Jillian Benbow: That's adorable. Well, Casey, I have a rapid-fire list of questions to ask you that are very hard and mathematically based. But before we challenge your noodle with those, so you have your own podcast and Matt and I were recently on it. And I think our audience is... The Venn diagram is almost just a circle. So I would love you to tell people about it because I think they would find it super valuable.
Casey Hill: Yeah, absolutely.
Jillian Benbow: So please tell us about your podcast.
Casey Hill: Yeah, absolutely. So it's called CLTV, Customer Lifetime Value University. And basically, the idea is it's quick actionable episodes, about 20 minutes long, teaching you specific ways to increase your customer lifetime value. So I think today, in this world where acquisition is getting more and more expensive, there's a lot of conversation around how can we really drive a lot of value from our core customers.
And so you have episodes that are talking about how to reduce churn, you have episodes that are talking about the upsell motion. So how can you have more different payment opportunities moving forward? The recent episode with Matt and Jillian was talking about community-led growth, which was amazing.
So it's just a bunch of very tactical things that you can take out and try to apply to your business to increase that customer lifetime value. So again, that's CLTV University. And the little diagram is our mascot, a bear. It's funny because we're talking about a bear, so it fits perfectly. And is pointing on a chalkboard to a lesson. So if you see that icon, you've come to the right spot. But we've had some amazing guests on it.
Jillian Benbow: Yeah, it's a great show. And it was so fun to be on. So I'm glad that then you agreed to come on our show.
Casey Hill: Absolutely.
Jillian Benbow: But now, for the hardest part of the whole thing, which it's very grueling rapid-fire questions. I always try to preface with the intent here is I will ask you a question, and the answer is just a one-word, one-sentence response, whatever comes to mind. And then I'll move on to the next question.
I will also preface with, I'm really bad about following that because I often want to ask follow-up questions. So I do my best not to ask follow-up questions. But sometimes you just throw something out there, like you went camping with strangers or you're wearing a bear suit. So I can't help myself. So let's get started. Casey Hill, are you ready?
Casey Hill: I am ready as I'm going to be.
Jillian Benbow: All right, here we go. Loosen up. Casey, when you were a young child, what did you want to be when you grew up?
Casey Hill: A writer. Wanted to write books, which is still, by the way, on the docket. I still do a lot of fiction writing in my spare time. So hopefully, someday I'll be able to show you guys an output here.
Jillian Benbow: That would be amazing. Casey, how do you define community?
Casey Hill: To me, community is a place where you can come and you can have conversation and you know people's names. And gosh, I'm horribly, violating your one-word, one-sentence definition. But I think it's a hub of people that have some sort of shared common interests or values that come to share about those topics and things.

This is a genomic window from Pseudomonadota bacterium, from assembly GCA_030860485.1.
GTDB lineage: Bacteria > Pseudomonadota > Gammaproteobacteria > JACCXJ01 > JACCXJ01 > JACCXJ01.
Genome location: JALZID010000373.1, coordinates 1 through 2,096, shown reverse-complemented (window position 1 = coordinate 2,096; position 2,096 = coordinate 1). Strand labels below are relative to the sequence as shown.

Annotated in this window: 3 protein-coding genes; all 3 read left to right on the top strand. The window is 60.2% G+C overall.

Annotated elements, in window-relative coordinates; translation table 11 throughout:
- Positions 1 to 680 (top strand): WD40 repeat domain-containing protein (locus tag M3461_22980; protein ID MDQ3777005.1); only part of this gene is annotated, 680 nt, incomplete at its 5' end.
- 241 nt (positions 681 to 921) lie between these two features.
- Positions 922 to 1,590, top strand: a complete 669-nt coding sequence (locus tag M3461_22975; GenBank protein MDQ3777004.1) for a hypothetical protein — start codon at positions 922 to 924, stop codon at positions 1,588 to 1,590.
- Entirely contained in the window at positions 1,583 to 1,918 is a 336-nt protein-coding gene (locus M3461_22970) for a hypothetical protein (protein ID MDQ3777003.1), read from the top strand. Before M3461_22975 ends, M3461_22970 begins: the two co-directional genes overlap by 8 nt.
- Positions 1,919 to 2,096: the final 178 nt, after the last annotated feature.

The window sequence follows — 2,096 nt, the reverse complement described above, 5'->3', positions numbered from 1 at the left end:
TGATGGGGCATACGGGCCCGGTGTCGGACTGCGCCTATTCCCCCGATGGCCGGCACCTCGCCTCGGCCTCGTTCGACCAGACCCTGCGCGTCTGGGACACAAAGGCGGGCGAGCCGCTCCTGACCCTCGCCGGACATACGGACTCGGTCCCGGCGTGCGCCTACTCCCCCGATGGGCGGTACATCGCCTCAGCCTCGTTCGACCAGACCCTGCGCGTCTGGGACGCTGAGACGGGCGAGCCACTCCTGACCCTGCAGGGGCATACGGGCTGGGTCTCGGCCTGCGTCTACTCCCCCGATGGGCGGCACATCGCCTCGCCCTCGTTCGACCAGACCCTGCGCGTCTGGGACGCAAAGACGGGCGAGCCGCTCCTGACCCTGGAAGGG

Jillian Benbow: Proverbial bucket list. What is something on your life list, bucket list that you have done?
Casey Hill: Something that I have done. Gosh, there's probably a lot of these that are somewhat travel-oriented. One thing that I always wanted to do was to go on a crazy kayak journey. And I did a 40 mile cross-channel kayak journey from Catalina Island back to the mainland. So that was one bucket list item for me to check off.
Jillian Benbow: That's awesome, 40 miles. I did, I think it was 17 mile in Kauai. You can kayak the Napali Coast. That's the longest. And a hurricane was kind of in the area, so it was choppy. I've never been more nauseous. But it was worth it. It was beautiful.
Casey Hill: Oh, gosh. That's crazy.
Jillian Benbow: See, I already broke my own rule. So that's what's nice when they're your rules. It's like, "Is it a rule?" And on the flip side of that, what is something on your bucket list that you have not done?
Casey Hill: I think that a lot of bucket list items that are things that I haven't done include: travel, food, cultural items. I'd love to go to Turkey, Istanbul, explore that area. I've always thought that'd be really fun. As well as Japan, that's another area that I think would be really fun.
So there's a lot of, I think, travel-oriented ones that I haven't completed on the bucket list. And then the other bucket list thing I think would really be around getting a book, a fiction piece out into the world. That's another definite aspiration of mine to do someday.
Jillian Benbow: I love it. I feel like those could be combined. You need to go do the travel to get inspiration for the book and then you get them both.
Casey Hill: Yeah, that is actually a very solid... I did think quite a bit about doing a book that chronicled specific crazy travel adventures. My dad is a crazy traveler. He was one of the first people to transnavigate the Caribbean in a Prindle catamaran over four months.
And so I remember sitting down with him, this was a couple years back, and I wrote out this huge, I don't know what it was, 50-page piece, chronicling that whole journey. And I was like, "Oh, man. It'd be kind of fun to get 10 to 20 of these less known stories that are not really high profile but kind of compile them." So maybe that will be a possibility.
Jillian Benbow: There you go. This is going to be a good one because you, I'm guessing, are a big reader if you are writing fiction. What is just one of your all-time favorite books?
Casey Hill: Name of the Wind, by Patrick Rothfuss is a fiction piece that I really like. That's the first one that comes to mind, off the bat. One that I just read recently, called A Gentleman in Moscow, really, really cool. I'm part of a book club. And the author, Amor Towles, I think his last name is pronounced, has written quite a few award-winning books.